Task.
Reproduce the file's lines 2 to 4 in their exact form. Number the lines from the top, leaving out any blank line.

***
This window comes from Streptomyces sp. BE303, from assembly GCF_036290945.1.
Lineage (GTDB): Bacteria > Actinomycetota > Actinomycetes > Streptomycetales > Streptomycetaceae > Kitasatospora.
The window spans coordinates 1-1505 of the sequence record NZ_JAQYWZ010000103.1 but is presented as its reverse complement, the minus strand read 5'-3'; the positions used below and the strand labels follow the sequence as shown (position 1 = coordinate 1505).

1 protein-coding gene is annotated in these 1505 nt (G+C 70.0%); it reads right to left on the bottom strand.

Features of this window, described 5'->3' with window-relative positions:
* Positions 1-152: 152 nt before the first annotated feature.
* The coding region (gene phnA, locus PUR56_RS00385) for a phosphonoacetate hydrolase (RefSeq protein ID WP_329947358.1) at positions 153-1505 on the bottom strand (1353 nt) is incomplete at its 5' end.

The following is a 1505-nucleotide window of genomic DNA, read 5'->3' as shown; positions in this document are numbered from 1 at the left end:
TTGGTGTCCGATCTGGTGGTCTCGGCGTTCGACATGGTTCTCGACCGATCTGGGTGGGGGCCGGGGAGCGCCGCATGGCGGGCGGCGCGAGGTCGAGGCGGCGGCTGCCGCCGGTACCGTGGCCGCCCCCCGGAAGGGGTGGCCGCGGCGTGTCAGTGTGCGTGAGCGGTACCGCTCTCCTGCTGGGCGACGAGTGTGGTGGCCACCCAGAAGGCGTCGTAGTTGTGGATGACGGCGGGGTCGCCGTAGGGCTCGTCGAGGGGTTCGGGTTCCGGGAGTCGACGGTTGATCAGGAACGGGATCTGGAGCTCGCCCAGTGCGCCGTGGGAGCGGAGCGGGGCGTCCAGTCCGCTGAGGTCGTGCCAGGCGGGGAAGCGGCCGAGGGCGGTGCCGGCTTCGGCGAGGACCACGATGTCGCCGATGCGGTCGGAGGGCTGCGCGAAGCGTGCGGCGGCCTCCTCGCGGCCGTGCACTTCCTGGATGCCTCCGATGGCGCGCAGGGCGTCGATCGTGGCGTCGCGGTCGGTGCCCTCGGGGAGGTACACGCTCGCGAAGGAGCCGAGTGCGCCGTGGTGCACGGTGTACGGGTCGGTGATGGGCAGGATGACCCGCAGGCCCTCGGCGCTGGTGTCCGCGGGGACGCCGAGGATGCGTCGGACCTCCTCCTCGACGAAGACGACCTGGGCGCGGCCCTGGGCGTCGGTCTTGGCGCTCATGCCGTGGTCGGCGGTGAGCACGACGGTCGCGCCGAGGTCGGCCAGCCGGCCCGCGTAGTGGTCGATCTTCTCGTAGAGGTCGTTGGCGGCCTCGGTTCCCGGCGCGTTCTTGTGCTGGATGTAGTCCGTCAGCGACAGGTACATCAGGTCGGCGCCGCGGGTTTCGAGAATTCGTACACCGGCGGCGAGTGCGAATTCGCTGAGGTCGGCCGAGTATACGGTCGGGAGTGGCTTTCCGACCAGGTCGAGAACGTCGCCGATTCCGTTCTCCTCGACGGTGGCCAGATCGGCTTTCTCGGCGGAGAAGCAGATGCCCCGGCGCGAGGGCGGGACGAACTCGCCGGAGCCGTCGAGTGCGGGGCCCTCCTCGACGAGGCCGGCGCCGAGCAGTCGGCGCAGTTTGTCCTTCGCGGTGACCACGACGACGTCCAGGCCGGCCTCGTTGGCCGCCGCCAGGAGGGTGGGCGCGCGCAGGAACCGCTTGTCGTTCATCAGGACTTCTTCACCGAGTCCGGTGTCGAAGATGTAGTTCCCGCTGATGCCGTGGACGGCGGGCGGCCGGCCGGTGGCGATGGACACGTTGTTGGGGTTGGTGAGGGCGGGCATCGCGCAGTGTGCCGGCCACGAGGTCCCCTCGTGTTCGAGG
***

Lineage (GTDB): Bacteria > Actinomycetota > Actinomycetes > Streptomycetales > Streptomycetaceae > Kitasatospora.
The window spans coordinates 1-1505 of the sequence record NZ_JAQYWZ010000103.1 but is presented as its reverse complement, the minus strand read 5'-3'; the positions used below and the strand labels follow the sequence as shown (position 1 = coordinate 1505).

1 protein-coding gene is annotated in these 1505 nt (G+C 70.0%); it reads right to left on the bottom strand.